What is an IME & How Do I Prepare for One?

What is an IME & How Do I Prepare for One by Evan Schwartz


{3:55 minutes to read} In the world of claims or lawsuits against insurance companies, IME is an acronym for Independent Medical Examination.

These examinations are never truly independent, however. IMEs are requested by insurance companies, and they have the power to hire someone who is more likely to give an outcome that’s favorable to them. That is who they typically hire.

Especially in the context of long-term disability claims, the insurance companies themselves no longer call these examinations “independent.” Instead, they often use the acronym EME, which stands for Evaluative Medical Examination.

How Are IMEs Governed?

Generally speaking, rights relating to an IME are governed by the policy. A policy has certain provisions for the purposes of determining the scope your, the insured’s, obligation in connection with an IME. These provisions include:

•The actual rights of the insurance company to have a medical examination or a functional capacity evaluation, or a psychological or psychiatric examination;

•Proof of claim or proof of loss;

•Cooperation requirements; and

•The area of exclusions and termination rights contained in the policy.

These are the general provisions to look to in order to see the scope of your obligations as claimant, and the insurance company’s rights concerning an IME.

How Do I Prepare for an IME?

In terms of getting ready for an IME, there are certain things that are very, very important to do before the examination begins:

1. If you have an own-occupation policy, you must ensure that the doctor performing the evaluation or examination knows your job duties, including the physical and mental demands of your job.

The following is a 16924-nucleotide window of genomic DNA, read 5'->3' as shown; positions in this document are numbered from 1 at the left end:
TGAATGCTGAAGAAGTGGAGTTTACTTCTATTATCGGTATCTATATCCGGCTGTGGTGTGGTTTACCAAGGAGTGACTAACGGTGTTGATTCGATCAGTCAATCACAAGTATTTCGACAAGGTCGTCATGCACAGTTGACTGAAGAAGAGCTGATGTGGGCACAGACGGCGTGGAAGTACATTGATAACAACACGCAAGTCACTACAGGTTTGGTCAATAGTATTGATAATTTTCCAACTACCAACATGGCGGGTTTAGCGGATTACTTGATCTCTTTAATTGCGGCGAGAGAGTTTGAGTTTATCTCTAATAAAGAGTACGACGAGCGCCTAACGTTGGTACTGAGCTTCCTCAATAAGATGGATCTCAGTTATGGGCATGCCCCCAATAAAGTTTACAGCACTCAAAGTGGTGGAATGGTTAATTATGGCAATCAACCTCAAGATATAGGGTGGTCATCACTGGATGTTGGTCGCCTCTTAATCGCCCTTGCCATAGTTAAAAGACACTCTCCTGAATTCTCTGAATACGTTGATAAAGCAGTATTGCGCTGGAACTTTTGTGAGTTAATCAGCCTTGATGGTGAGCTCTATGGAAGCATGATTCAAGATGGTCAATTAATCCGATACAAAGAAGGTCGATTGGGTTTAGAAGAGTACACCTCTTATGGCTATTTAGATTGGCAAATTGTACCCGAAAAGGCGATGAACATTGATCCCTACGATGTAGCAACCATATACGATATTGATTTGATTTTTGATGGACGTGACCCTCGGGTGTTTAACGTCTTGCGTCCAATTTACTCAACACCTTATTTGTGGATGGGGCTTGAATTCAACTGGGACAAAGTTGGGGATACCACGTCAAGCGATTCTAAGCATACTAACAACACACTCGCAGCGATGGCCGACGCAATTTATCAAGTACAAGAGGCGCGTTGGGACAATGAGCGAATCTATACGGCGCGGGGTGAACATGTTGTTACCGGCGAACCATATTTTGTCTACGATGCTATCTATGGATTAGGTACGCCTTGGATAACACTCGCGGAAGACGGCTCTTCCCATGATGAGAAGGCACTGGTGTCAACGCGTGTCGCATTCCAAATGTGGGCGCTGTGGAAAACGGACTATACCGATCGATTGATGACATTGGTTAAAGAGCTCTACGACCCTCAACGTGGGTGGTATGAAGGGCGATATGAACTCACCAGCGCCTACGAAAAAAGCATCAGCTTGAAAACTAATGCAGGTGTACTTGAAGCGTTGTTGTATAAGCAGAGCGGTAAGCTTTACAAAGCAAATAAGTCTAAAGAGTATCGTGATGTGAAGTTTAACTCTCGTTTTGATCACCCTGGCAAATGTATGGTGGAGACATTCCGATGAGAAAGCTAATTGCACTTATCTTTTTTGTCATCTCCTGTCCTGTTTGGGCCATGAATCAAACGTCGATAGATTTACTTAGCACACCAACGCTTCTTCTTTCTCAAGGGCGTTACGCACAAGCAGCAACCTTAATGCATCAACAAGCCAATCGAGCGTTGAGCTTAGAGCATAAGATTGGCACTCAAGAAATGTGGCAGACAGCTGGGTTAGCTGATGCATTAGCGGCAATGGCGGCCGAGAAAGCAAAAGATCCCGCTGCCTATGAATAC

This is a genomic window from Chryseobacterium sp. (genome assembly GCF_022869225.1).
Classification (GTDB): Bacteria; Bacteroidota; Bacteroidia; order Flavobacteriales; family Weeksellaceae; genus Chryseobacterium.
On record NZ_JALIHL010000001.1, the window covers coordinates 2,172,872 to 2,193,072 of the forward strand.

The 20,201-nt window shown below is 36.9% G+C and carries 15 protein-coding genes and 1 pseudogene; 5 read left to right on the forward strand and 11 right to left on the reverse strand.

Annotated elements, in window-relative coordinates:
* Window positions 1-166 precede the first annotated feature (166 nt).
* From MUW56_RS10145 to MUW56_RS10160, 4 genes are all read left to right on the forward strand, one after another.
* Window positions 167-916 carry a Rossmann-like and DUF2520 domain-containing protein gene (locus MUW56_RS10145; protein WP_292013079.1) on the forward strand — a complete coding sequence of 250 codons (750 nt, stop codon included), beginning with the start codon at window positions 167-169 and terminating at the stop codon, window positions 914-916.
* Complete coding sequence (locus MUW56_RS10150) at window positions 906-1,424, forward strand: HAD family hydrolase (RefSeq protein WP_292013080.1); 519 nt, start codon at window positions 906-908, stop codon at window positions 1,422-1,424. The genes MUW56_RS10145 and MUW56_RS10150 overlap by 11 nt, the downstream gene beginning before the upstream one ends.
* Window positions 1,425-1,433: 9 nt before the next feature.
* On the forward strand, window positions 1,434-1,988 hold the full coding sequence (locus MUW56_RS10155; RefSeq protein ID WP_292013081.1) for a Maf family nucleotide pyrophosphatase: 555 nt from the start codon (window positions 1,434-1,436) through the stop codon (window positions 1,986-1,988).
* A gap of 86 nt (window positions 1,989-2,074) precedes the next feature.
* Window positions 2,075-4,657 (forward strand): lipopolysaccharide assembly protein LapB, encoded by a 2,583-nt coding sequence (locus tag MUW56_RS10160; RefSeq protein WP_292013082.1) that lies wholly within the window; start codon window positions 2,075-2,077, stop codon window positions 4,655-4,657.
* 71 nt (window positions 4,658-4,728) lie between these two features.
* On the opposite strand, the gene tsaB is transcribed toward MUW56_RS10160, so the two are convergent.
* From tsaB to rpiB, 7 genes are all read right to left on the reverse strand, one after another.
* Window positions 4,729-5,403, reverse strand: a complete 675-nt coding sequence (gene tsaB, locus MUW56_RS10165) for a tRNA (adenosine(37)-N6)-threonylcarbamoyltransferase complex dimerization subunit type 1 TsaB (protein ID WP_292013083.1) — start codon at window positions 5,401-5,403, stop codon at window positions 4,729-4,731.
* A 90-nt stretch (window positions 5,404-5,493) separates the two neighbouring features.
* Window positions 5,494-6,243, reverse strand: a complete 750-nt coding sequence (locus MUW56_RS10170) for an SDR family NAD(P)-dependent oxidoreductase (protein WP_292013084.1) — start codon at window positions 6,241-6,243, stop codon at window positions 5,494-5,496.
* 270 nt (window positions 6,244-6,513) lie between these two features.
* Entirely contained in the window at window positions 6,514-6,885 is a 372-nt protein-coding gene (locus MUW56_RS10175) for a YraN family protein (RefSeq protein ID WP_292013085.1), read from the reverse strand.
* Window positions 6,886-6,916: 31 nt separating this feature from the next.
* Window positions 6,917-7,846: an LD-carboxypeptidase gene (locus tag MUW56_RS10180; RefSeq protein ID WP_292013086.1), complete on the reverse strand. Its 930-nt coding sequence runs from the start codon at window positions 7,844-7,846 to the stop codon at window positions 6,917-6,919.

For example, if you were a dentist, doctor, trial lawyer or securities professional, ensure that the doctor evaluating you doesn’t treat the situation like a Social Security Disability claim, but instead understands that you had specific occupational duties. The doctor should be determining if you are limited in or prevented from performing those duties.

2. Make sure that the doctor has all of your relevant medical records.

Many times, those medical records will be supportive of you and contain a history of deterioration regarding your condition—perhaps even objective evaluations and tests which demonstrate the condition exists and supports your complaints of pain or your limitations. Also, make sure that the doctor chosen is appropriate for purposes of determining the reason you’re disabled. For example, you don’t want an internist evaluating an orthopedic condition.

3. Check the doctor out.

Insurance companies tend to hire people that will be good for them, but not for you. Often,  the doctors are biased, have had past problems or all they’ve ever done is insurance company evaluations, and have never found a claim they wanted to approve. A qualified lawyer can do various legal searches, internet searches and share information with other colleagues, checking on the evaluator’s background and status, to help you know what you are getting into.


Evan S. Schwartz
Founder of Schwartz, Conroy & Hack